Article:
Many investors have been so discouraged by their attempts to obtain small-balance commercial financing with traditional or specialty assets that when they find a lender willing and able to lend on a specific transaction, they assume that lender will be their best, if not only, option for all future commercial transactions. This is far from the case, as the commercial lending industry is significantly more dynamic than a one-size-fits-all strategy.


To approach a small-balance commercial lender with your loan, a Commercial Mortgage Connection would need to see the following:

·      Rent Rolls – rent rolls are records that show who is responsible for what in a given property. This could be residential tenants in a multifamily building or commercial tenants in an industrial, retail, or office building—the rent roll aids in calculating the property's annual income.

·      Expenses - what are all of the costs associated with owning the property? Taxes, Maintenance, and other costs such as landscaping are all part of the property's operation (also known as Operating Expenses).

How do Rent Rolls work?

Property-specific rent rolls can also be created, and a master rent roll for the whole rental property portfolio. Although the specific information on a rent roll varies depending on the type of property, a decent rent roll will always include the following:

Property Information

  • Address     of property
  • Name     of property owner or management company
  • Type     of property (multi-unit, single-family, etc.)
  • the     market area of the property (mixed-use, residential, urban, suburban) or Zoning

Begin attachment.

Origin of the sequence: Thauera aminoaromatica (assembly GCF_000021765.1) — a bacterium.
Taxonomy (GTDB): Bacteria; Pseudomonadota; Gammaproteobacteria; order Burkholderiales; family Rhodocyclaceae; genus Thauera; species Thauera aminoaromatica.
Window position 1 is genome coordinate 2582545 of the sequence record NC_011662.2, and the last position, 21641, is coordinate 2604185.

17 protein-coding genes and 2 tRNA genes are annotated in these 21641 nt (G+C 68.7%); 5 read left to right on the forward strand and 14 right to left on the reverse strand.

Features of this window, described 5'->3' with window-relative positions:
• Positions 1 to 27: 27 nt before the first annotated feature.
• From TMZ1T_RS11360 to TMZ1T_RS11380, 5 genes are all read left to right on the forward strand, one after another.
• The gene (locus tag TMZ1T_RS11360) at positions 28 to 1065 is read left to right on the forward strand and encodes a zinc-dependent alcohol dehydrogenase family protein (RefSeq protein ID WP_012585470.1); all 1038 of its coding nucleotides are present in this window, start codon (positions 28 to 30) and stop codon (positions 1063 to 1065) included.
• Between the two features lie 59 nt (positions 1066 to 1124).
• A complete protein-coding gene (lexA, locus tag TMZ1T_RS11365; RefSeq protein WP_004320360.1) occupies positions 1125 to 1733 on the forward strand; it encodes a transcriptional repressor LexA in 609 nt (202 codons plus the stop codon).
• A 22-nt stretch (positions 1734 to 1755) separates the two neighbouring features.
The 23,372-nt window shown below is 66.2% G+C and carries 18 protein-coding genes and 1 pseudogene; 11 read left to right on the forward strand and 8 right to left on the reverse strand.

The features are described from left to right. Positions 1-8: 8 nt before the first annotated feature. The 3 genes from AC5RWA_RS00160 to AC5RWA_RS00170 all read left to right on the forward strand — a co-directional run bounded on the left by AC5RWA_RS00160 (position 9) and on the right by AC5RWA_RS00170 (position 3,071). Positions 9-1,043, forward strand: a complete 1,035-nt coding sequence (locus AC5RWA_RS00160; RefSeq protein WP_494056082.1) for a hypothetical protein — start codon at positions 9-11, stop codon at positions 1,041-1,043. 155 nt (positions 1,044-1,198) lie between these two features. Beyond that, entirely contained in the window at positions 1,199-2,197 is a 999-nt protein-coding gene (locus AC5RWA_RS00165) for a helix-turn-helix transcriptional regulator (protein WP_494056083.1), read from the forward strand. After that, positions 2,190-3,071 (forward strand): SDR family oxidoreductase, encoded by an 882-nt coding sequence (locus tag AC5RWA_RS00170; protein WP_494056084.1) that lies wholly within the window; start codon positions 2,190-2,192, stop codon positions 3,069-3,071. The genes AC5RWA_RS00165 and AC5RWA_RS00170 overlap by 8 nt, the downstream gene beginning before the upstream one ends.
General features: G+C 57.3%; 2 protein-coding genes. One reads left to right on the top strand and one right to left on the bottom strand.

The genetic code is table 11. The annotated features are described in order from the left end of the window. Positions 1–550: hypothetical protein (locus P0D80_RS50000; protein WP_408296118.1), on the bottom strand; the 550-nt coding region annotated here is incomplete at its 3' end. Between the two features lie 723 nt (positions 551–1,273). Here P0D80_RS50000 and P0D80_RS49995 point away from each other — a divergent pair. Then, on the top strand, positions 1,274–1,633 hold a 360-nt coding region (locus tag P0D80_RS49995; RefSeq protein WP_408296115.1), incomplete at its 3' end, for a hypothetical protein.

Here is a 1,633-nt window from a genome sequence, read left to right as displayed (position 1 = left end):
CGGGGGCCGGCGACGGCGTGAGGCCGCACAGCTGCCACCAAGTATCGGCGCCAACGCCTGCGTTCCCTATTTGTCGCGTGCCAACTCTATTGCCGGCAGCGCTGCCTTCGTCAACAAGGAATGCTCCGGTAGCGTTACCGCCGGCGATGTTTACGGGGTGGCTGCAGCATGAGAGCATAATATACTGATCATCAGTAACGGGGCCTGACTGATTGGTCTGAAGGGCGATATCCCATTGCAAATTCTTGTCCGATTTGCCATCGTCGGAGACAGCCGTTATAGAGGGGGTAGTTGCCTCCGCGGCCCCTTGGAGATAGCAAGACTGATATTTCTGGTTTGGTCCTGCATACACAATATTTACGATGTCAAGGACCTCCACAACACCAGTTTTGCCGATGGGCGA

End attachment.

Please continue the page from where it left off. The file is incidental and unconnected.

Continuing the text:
House or Unit Data

  • Unit     number (such as #1, A, etc.) if the property has multiple rental units
  • Square     footage
  • Number     of bathrooms
  • Number     of bedrooms
  • Lot     size
  • Additional     features (back yard deck, 2-car garage, freestanding storage shed, etc.)
  • Other     amenities (HOA, near a greenbelt, common-area swimming pool,  etc.)

Tenant Information

  • Monthly     rent
  • Name     of tenant
  • Additional     rent (additional storage fee, pet fee, parking fee, etc.)
  • Past     due rent 
  • Rent     due date
  • Date     rent paid
  • Security     deposit held by the landlord
  • Lease     start date
  • Prepaid     rent
  • The     landlord gives rent concessions to the tenant
  • Lease     end date

Rental Income Summary

·      The total amount of rent collected per month(including extra rental income)

·      Total annual rental income (including extra rental income and any annual fees charged to the tenant such as carpet cleaning, pest control, or landscaping)

The rent rolls and expenses will reveal whether the property is profitable or not. The goal of analyzing both is to figure out how much money is left over (after expenses) to pay off the debtor pay the mortgage. The lender will be given a ratio called the Debt Service Coverage Ratio due to this. Every lender carries a different risk tolerance but using the rent rolls and expenses to calculate that level of risk is the same.


Commercial loan interest rates are usually higher than residential loan interest rates. In addition, appraisal, legal, loan application, loan origination, and survey fees are commonly included in commercial real estate loans, which add to the overall cost of the loan. Some fees must be paid in advance before the loan is approved (or rejected), while others must be paid annually.